3. Reduce heat, and simmer for 10 minutes. Mix in the cheese, sour cream, salt, and pepper. Continue cooking, stirring frequently, until the cheese is melted.
  4. Place in some lovely retro style soup bowls and sprinkle the remaining onions and crispy bacon pieces on top to garnish. You might also want to add a few croutons and a little more grated cheese for extra indulgence and added heartiness.

Very Nice! I would have included pictures but my batteries ran out in the camera – never mind though. I’ll have it fully charged up ready for next week’s trip out! Wonder where I’ll end up next…………?

April: Another month and time to change to the fourth theme of my ’52 Crafts in 52 Weeks’ odyssey: Home.

Fellow camper van owners around the world would possibly all agree that this can be wherever you park it – and there’s certainly nothing quite like embarking on a road trip when you’ve got all the comforts you’ll need to set up ‘house’ right there in the interior of the vehicle that’s getting you from A to B. It doesn’t even matter if your ride isn’t the fastest or prettiest on the highway when you rest safe in the knowledge that you can pull over at any time to make a cup of tea and rustle up a snack before setting off on your way again. And even better to know that once you arrive at your destination you can simply take the key out of the ignition, reach into your fridge and pull out a nice cold beer and relax without too much worry about setting up camp πŸ˜‰

My bus - And home away from home πŸ™‚

So this is the home I’ve chosen to conduct current proceedings from – My wonderful hi-top, T25 camper van, known to the world as ‘Vince’. Β And my weekly craft feature will focus on making delicious things to eat wherever I choose to pull up and stop along the way. It’s also a great opportunity to share some of the beautiful places that are within easy reach of my more permanent bricks and mortar base and a brilliant excuse to pack up and go on a regular weekly road trip.

Parked up nice and early at Sandsend, North Yorkshire.

Earlier this week I took advantage of the gorgeous sunshine and record temperatures and made the journey to a beautiful coastal village in North Yorkshire called Sandsend. My driving companions consisted of two English Bull Terriers, and Mr Other Half.

Sandsend - Just down the road from Whitby, North Yorkshire

Sandsend is 92 miles and around two hours away from where we live and the journey there takes you through the breathtaking North York Moors National Park – Home of ‘Heartbeat’ and the fictitious Aidensfield. At one end of the bay, approximately two miles away, is historic Whitby – the legendary home of Bram Stoker’s ‘Dracula’, Captain Cook’s birthplace, a medieval Abbey and one of the best fish and chip restaurants in the country; at the other end of the bay is Sandsend, start of the Cleveland way coastal path and once the scene of a busy alum mining industry.

Old picture showing Sandsend at the height of the alum mining era.

On arriving, we put the kettle on to have a quick cuppa before setting off for a two hour walk along the cliff top to Sandsend Ness – a slightly incongruous lunar landscape attributable to the industry that once thrived there. The sun was beating down, the birds were singing and it was lovely to see signs of Spring bursting forth in all directions!

A cinder pathway leads along the top of the cliffs.

Heralds of Spring - English violets growing wild at the side of the pathway.

Sandsend Ness. The quarried spoil heaps look like some kind of lunar landscape - stunning against the backdrop of a blue sky and glittering sea.

Sandsend Ness was our final destination before turning round and heading back for lunch. It’s a slightly strange and eery spot, and a lasting legacy of our British industrial heritage. This barren and arid landscape can be attributed to one of the extraction processes of the once thriving alum industry – the shale burning ground. It’s an operation that’s been closed down for nigh on a century yet still nothing grows here!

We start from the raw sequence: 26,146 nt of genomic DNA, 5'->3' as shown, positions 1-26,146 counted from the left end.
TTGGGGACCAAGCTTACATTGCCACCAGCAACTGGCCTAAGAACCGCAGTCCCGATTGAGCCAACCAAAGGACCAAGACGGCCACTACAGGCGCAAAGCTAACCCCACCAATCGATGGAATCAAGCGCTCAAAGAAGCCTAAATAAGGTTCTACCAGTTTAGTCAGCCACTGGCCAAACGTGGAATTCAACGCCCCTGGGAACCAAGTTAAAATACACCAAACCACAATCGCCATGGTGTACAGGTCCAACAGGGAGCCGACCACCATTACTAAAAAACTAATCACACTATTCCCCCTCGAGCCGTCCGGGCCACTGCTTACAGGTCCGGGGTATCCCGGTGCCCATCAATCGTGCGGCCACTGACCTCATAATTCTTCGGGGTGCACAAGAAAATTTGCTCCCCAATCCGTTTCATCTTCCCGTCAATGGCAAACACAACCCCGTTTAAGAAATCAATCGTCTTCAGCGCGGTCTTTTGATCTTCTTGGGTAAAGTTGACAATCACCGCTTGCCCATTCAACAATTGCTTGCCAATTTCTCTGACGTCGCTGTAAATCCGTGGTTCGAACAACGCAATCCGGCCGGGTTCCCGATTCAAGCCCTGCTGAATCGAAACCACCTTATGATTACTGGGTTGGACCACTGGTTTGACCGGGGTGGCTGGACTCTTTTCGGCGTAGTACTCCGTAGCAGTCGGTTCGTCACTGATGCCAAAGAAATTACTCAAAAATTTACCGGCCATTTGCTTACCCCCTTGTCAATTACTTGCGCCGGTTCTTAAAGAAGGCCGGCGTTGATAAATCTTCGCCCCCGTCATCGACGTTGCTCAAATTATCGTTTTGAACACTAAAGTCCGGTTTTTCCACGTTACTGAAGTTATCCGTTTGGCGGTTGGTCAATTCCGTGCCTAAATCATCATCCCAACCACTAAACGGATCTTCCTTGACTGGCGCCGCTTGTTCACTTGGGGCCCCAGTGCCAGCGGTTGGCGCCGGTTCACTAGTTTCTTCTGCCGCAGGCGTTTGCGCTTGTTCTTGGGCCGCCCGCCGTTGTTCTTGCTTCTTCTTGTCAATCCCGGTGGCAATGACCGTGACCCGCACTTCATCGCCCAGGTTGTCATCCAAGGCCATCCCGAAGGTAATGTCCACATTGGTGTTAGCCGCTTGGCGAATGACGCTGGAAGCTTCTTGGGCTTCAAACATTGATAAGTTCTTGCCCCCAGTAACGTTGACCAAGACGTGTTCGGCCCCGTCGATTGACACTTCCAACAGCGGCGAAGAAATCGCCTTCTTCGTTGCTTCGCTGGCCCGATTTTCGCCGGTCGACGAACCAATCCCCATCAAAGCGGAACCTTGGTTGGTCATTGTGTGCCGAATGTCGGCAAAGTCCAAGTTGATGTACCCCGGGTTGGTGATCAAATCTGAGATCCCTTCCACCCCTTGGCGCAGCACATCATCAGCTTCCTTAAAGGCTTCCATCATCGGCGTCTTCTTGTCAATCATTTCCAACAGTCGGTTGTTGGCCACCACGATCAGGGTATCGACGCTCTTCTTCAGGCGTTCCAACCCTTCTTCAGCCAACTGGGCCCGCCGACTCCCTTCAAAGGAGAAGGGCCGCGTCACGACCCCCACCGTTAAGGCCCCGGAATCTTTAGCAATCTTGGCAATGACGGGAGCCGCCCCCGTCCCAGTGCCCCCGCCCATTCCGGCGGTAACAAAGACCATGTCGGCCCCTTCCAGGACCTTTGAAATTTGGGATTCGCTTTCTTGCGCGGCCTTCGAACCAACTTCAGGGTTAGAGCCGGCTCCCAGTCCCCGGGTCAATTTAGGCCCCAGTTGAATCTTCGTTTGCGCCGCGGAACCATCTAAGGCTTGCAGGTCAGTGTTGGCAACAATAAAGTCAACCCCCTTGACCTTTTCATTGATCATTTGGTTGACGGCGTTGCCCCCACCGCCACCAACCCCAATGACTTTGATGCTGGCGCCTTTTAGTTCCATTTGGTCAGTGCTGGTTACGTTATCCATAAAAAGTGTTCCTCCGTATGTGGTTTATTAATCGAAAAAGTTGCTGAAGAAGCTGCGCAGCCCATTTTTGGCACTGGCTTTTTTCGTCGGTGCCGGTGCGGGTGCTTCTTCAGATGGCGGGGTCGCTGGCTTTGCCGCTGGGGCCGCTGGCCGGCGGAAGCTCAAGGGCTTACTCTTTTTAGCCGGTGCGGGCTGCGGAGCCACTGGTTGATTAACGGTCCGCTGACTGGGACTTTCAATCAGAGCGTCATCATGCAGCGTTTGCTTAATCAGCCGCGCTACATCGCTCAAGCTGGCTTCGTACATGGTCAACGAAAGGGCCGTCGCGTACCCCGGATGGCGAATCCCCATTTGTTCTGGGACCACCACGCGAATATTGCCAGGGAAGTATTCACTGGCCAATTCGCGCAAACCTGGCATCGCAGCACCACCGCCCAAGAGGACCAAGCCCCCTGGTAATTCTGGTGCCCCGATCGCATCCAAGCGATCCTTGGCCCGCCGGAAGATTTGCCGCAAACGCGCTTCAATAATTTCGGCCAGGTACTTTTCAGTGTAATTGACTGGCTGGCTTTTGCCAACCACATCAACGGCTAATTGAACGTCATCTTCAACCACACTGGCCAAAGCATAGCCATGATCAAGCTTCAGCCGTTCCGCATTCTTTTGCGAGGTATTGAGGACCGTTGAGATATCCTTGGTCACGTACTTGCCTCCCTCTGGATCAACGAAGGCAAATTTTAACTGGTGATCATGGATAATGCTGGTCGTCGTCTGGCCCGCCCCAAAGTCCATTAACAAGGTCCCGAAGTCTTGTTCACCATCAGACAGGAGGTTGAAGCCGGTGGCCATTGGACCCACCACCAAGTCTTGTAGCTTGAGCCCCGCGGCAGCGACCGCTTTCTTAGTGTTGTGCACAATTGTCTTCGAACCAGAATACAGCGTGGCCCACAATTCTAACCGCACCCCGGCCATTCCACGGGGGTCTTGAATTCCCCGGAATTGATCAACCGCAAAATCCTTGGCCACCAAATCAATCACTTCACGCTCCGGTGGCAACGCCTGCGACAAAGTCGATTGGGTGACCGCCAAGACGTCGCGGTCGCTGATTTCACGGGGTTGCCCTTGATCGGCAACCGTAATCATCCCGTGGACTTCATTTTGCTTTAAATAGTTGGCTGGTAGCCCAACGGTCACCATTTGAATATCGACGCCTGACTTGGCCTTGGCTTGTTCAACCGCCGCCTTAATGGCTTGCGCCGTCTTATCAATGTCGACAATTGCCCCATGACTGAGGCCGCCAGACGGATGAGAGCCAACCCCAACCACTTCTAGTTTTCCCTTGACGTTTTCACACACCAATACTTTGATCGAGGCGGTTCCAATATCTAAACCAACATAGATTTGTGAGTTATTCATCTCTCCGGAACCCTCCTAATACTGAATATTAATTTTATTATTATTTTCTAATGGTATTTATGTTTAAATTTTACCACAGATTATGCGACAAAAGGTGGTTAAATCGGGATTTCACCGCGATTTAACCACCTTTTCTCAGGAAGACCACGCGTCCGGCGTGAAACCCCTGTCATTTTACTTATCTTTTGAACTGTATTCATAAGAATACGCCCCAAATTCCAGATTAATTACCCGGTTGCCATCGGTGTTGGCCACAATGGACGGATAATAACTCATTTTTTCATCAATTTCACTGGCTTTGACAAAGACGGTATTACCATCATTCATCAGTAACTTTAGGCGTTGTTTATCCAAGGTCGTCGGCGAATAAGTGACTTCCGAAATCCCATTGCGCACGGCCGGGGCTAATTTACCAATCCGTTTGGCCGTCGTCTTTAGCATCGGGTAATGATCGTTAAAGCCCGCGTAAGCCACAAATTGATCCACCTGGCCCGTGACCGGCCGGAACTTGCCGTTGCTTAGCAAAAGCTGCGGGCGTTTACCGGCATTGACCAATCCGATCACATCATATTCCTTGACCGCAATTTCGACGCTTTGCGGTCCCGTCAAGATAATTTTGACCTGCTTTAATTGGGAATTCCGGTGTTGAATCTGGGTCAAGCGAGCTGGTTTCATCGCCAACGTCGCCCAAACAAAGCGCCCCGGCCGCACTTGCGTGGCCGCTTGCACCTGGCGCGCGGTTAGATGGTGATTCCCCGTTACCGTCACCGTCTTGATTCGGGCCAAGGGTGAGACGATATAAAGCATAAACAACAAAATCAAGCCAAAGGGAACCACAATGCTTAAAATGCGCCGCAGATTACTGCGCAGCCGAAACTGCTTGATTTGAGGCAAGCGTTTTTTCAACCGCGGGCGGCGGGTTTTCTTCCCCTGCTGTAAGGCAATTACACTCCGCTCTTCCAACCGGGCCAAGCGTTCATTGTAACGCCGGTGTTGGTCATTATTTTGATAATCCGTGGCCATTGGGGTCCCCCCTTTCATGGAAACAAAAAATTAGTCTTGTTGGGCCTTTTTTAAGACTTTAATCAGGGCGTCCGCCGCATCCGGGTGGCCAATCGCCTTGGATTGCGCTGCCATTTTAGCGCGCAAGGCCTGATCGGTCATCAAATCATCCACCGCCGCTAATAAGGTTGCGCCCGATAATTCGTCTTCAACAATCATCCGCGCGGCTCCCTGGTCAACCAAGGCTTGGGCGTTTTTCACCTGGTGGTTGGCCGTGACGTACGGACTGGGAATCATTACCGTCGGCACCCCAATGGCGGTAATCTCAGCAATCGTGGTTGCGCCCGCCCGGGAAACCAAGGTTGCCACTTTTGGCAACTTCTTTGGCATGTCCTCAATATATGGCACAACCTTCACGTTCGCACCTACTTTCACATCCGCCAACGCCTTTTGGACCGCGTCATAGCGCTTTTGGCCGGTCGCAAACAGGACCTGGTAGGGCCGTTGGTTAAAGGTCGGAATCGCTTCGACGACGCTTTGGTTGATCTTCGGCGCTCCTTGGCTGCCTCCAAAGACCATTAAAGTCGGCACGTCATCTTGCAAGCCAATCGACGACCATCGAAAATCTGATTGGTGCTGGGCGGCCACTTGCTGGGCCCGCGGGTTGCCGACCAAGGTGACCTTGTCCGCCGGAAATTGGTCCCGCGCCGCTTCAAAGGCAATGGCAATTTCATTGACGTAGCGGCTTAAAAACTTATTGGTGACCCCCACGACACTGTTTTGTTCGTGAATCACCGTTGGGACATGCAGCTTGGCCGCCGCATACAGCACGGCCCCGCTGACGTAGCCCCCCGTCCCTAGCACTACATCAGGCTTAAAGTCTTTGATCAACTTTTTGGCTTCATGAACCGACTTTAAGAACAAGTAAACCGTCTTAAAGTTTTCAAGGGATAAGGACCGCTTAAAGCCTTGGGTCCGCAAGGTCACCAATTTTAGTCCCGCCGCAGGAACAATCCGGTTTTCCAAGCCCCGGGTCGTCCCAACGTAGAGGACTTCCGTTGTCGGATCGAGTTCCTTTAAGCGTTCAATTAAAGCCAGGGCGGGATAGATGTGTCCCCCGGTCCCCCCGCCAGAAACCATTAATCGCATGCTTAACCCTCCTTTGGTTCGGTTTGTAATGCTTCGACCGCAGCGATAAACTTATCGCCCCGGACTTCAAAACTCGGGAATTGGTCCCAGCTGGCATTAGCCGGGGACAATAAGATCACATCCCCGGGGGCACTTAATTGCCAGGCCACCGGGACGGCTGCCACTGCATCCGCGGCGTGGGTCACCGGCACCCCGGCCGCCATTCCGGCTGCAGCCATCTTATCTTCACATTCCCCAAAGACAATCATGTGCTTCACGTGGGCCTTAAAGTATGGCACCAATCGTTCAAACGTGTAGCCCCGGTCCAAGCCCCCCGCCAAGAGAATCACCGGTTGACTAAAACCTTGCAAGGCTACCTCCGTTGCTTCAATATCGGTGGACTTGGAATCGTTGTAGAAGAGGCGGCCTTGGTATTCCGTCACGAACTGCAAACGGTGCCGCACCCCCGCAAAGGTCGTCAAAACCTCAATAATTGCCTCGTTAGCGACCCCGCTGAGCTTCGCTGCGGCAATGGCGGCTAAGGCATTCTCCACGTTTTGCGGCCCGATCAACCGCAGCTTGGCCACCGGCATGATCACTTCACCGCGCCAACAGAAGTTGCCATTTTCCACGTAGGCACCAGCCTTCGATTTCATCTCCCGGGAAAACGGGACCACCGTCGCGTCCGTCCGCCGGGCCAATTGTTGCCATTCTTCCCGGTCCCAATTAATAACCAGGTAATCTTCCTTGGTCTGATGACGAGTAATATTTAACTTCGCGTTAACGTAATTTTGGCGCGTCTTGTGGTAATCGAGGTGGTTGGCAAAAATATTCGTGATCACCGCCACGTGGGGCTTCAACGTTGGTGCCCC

View from Sandsend Ness looking further up the coast towards Kettleness

The walk back to the bus was equally breathtaking! We certainly worked up an appetite and a hefty thirst for a cup of tea in the process πŸ˜‰

Whitby - As viewed from the clifftop path on the walk back.

We had to make lots of stops - It was such a hot day!

Back at base camp the two bullies of the bus flaked out whilst Mr Other Half took charge of preparing the vittles – I was supposed to be doing this, but in honesty he’s much better at making delicious stuff to eat, so I was relegated to making the tea whilst he whipped up lunch πŸ™‚

Yup! The tea cozy now takes pride of place in the Bully Bus πŸ™‚

And this is the essence of this week’s blog post really – making something that addresses the theme of ‘Home’. Courtesy of Mr Other Half.

Mr Other Half preparing lunch. It's a case of standing well back after lighting the blue touch paper!

He chose to make a hearty goats cheese and marmalade toasted sandwich – delicious!

Here’s what he did:

Cut a large bread roll in half and place crust side up under a hot grill – remove when toasted and spread a generous layer of marmalade on the untoasted side. Add a layer of finely sliced mushrooms and tomatoes and top with thick hunks of goats cheese. Add a few extra halves of tomato for garnish. Place back under the hot grill until the cheese begins to melt and bubble – leave it longer to brown on top if you prefer. Serve up with a light green salad dressed with lemon and olive oil. Very filling, extremely tasty and guranteed to set you up for the rest of the day!

Delicious! Mr Other Half's marmalade & goat's cheese toasted sarnie.

I guess some people would consider this a bit of a weird combination – but don’t knock it until you’ve tried it; it’s seriously good. And you could always substitute onion marmalade if you have a more savoury palate. Here’s a link to a really nice recipe that’ll keep for about 6 weeks in the refrigerator:Β http://www.rivercottage.net/recipes/caramalised-onion-marmalade/

Whether the idea of this appeals to you or not it must have at least smelled nice as we had a crowd of unexpected visitors for lunch!

We had guests over to dine in the form of a few inquisitive ducks.

Once our meal had settled and the teapot had been drained we went off for another walk – but this time along the beach. Fossil hunting, digging holes in the sand, lots more sunshine and a nice dip in the briny to round off the day πŸ˜‰

First fossil find of the day - Crinoids!

The sea has sculpted these wooden groynes into some weird version of Stargazy Pie!

A late afternoon paddle in the briny was just the thing to cool down toasted tootsies.

The bullies of the bus! Absolutely shattered after a fun packed day and ready for the trip back to Leeds.

On the way back the bullies of the bus crashed out on comfy cushions at the rear and dreamed of sandcastles – Lovely!

It’s like they say though, home is DEFINITELY where you park it πŸ˜‰